The lovely life is the promised gift of God; the lovely life is a life that knows how to shed.

. . . seeing that you have put off the old self with its practices and have put on the new self . . . Col. 3:9b,10a

To put off your old self, which belongs to your former manner of life and is corrupt through deceitful desires, and to be renewed in the spirit of your minds, and to put on the new self, created after the likeness of God in true righteousness and holiness. Eph: 4:22-24

When I shed the dead, I bear the likeness of God—the beauty of His holiness.

When I shed the dead, I bear the image of the divine.

It’s hard, though, isn’t it?  When the dead is that thing that broke us?  Crushed us?  And we never want to forget, so we hold it tight in one hand and reach for life with the other, hoping we can somehow have both.  But death and life are darkness and life and they don’t fellowship well with one another, and you and I? We’ve got to choose, don’t we?  Why do we forget that life comes when we let the old ways die?  Why do we hold on to that which will give us nothing but sorrow?  We bite the fruit over and over again thinking that this time, it will be sweet when only that which finds its source in Christ is sweet to our soul.

I can’t get this quote out of my mind,and I am determined to etch this shedding the dead into my heart.   So I go outside, and  I get a crimson sumac branch and break it from the trunk it’s clinging to.  I bring it inside.  This year, as I think of the holiday season approaching, the season of gratitude and then the season of giving, I think to myself, I’ll strip the dead things and replace them with living things.

So I place the tree in a pitcher and sit with my boys. I ask them to think of the dead things they may be clinging to.  I ask the same of myself. And as the Holy Spirit brings them to mind, we’ll remove one of the dried, brittle leaves and replace it with an ornament of life.

When we lay our electronics down—all of them, the laptops, the cell-phones, the television, and pick up a game to play together, we’ll remove a leaf and replace it with life.  Time connecting as a family.

When we apologize for the short, clipped words we used with one another, we’ll crumple and crush one of those leaves and replace it with life.  Kindness, patience.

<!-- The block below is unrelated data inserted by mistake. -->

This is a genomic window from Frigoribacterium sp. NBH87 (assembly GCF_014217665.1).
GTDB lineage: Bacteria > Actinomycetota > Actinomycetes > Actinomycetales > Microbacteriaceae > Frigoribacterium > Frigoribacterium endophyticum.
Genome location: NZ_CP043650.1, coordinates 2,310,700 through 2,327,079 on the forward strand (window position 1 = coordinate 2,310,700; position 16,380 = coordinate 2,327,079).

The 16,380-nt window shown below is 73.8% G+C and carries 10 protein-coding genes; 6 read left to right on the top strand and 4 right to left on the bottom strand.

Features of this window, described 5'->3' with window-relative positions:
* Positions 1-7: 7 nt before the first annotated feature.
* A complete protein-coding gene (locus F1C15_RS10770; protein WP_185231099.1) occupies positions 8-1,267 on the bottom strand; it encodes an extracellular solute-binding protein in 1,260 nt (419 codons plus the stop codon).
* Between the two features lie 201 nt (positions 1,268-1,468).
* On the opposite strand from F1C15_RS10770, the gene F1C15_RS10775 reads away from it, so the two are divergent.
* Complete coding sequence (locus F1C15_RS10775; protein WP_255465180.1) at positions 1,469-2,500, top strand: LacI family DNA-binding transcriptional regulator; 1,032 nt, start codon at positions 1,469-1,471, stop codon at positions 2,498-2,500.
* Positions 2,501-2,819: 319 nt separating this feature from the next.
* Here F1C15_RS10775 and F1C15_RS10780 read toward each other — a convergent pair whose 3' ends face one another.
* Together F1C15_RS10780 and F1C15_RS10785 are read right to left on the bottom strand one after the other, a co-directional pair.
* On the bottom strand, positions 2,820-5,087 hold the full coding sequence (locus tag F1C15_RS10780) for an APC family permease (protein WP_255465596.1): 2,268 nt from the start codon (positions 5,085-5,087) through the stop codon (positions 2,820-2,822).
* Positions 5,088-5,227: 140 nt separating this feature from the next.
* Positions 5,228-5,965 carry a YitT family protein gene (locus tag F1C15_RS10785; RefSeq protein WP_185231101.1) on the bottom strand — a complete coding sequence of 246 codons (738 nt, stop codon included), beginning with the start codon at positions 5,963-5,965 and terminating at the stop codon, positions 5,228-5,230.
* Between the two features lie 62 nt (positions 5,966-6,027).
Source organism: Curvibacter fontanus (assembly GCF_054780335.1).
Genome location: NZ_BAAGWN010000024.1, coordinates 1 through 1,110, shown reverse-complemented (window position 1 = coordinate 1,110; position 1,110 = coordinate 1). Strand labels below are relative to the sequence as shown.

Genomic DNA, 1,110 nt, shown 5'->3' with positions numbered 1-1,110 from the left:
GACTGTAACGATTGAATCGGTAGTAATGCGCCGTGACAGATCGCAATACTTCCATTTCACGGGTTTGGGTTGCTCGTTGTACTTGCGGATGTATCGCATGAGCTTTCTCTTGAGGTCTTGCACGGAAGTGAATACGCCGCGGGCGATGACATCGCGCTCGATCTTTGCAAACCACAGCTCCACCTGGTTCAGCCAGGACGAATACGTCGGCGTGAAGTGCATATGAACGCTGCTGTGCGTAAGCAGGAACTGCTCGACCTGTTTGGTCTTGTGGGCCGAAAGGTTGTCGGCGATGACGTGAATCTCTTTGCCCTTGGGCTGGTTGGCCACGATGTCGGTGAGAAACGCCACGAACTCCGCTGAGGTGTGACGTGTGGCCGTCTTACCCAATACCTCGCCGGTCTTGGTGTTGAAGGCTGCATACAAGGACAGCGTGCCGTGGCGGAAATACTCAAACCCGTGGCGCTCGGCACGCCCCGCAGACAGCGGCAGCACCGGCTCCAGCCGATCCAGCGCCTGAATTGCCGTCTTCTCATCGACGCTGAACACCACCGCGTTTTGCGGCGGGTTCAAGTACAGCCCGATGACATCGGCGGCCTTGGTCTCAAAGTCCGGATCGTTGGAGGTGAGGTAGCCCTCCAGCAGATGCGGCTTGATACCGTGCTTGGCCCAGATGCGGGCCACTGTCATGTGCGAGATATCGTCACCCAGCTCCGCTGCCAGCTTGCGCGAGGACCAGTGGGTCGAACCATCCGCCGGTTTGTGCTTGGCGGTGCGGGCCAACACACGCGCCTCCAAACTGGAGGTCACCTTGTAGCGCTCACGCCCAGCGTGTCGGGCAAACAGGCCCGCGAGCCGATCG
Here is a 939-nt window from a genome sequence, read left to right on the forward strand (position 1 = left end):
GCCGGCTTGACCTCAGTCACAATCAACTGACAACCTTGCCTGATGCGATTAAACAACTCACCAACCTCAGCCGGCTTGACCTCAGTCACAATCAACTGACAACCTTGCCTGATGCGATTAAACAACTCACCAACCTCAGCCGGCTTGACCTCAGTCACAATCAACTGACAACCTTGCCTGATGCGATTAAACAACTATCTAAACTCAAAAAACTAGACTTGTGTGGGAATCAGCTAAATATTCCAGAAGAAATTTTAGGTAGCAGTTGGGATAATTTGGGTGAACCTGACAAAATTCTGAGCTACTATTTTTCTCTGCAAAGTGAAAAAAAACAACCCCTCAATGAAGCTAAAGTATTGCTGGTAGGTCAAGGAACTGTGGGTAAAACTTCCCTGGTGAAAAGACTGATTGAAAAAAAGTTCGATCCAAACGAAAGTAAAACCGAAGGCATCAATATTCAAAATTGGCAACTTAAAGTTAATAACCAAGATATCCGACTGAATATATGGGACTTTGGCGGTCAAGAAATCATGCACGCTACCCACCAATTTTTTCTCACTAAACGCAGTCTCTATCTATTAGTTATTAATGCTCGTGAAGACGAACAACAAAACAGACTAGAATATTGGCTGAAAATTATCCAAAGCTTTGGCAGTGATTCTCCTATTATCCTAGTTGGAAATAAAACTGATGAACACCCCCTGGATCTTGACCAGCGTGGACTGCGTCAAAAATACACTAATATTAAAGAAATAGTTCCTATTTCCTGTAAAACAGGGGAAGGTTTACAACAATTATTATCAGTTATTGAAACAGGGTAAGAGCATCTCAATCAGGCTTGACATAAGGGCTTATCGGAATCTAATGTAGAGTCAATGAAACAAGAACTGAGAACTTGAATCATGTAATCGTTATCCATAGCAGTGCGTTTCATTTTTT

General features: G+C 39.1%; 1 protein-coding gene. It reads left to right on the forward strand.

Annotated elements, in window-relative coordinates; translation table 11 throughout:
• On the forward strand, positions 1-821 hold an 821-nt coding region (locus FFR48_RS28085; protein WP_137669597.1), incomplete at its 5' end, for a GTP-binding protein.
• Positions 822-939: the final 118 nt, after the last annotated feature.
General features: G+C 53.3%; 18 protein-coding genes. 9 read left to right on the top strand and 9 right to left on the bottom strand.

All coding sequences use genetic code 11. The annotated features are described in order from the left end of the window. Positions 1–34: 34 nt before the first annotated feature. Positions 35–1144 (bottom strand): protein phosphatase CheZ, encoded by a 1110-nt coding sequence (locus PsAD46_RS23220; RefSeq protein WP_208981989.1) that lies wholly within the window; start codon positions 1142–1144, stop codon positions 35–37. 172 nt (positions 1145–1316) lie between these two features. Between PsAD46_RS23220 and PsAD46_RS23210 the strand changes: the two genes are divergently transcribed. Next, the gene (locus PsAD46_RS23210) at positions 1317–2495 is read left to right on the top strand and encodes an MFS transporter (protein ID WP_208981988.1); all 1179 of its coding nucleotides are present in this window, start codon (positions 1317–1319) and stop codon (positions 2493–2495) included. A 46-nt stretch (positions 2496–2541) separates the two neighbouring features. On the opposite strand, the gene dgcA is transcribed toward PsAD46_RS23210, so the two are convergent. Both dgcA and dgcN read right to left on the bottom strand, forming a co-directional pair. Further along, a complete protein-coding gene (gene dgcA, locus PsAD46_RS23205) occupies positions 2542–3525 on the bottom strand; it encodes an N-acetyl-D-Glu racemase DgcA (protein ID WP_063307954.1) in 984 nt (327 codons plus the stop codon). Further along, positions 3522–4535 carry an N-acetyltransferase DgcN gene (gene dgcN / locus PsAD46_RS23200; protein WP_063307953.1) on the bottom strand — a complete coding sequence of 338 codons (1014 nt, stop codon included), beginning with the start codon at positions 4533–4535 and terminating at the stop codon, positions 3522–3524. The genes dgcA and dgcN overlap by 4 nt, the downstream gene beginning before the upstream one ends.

When we surrender our lengthy Christmas lists to God’s economy, we’ll replace the dead with giving life to others.

I can’t grasp the living if I’m gripping the grave.  I don’t want my legacy to be that of a grave robber when the option to be a life-giver is out there.  

So, I’m going to choose to shed, choose life.

This will be the first Christmas tree we decorate this year.  Before the matching-pinteresty one, before the antique one loaded with ornaments from a life spent collecting memories and moments.  This tree will go up before the others.  This tree that was dead and brought back to life.

The Shedding Tree that becomes The Living Tree.

And he who was seated on the throne said, “Behold, I am making all things new.” Also he said, “Write this down, for these words are trustworthy and true.” Revelation 21:25

All the dead things new this year.  He’s doing that in us, isn’t He?  It’s trustworthy.  It’s true.

Life.

 

While We’re On The Topic of Standing and Kneeling

In a world where a debate rages around a game played every Autumn Sunday on artificial grass, some lyrics and notes, and a piece of cloth made from strips of red, white, and blue, let us be a beacon of light that draws people’s eyes to the real issue at hand. Because in the end, folks aren’t really talking about flags and anthems and pigskin balls, are they?  

Of course not.

What we’re really talking about, the heart of the matter, the fulcrum on which positions rise or fall is actually just this:  I am here.  I am human.  I have a beating heart.  I matter. Somehow, we’ve bought into an idea that by allowing one to matter we must diminish or minimize another when in reality, there is enough room, enough space on the sprawling planet for all the hearts that beat to matter supremely.

So Peter opened his mouth and said: “Truly I understand that God shows no partiality . . .” (Acts 10:34,35)

God invented the idea that everyone gets a fair shake, that there’s enough love for everyone.  He’s limitless; He’s love, and therefore, there is enough of Him and enough of love for all the humans.

But as a society, it seems sometimes, that we live by the law of scarcity.  We allow ourselves to be controlled by a cataclysmally crushing view that there’s not enough respect and justice and love for everyone, that we have to fight to get what is our due. We’ve bought into a liar’s lament that we live in a land of lack instead of a land of plenty, a land where when one is esteemed, another is diminished.

So we’ve begun to categorize and compartmentalize because if I am to treat you less than a human being deserves, I must first somehow separate you from me.  So, I’ll call you black, and I’ll call myself white.  Or you’re a soldier and I’m a civilian.  Or I’m an independent, and you’re a republican.  And now, there’s room for me and mine to self-preserve, and if it comes down to a brawl, well, you’re in the other box, so we’ll come at you guns blazing.

But dad-gum, we’ve missed it.  We’ve flat-out missed this one thread that ties us all together–the heart that beats.

We’ve forgotten the hearts of humanity–we all have these hearts that beat and pump and keep us alive on this planet.  And it’s actually the heart that matters in the end.

My dad, he had his heart stopped and started several times last week.  Apparently his short-circuits.  The wires misfire and his heart races to catch up to the fireworks exploding inside his chest.  He lands in the ER where they know him by name, and they shock him.  They stop the beating in the hopes of stopping the misfiring, and then they restart him in the hope that he’ll catch the rhythm again.  The rhythm of a healthy beating heart.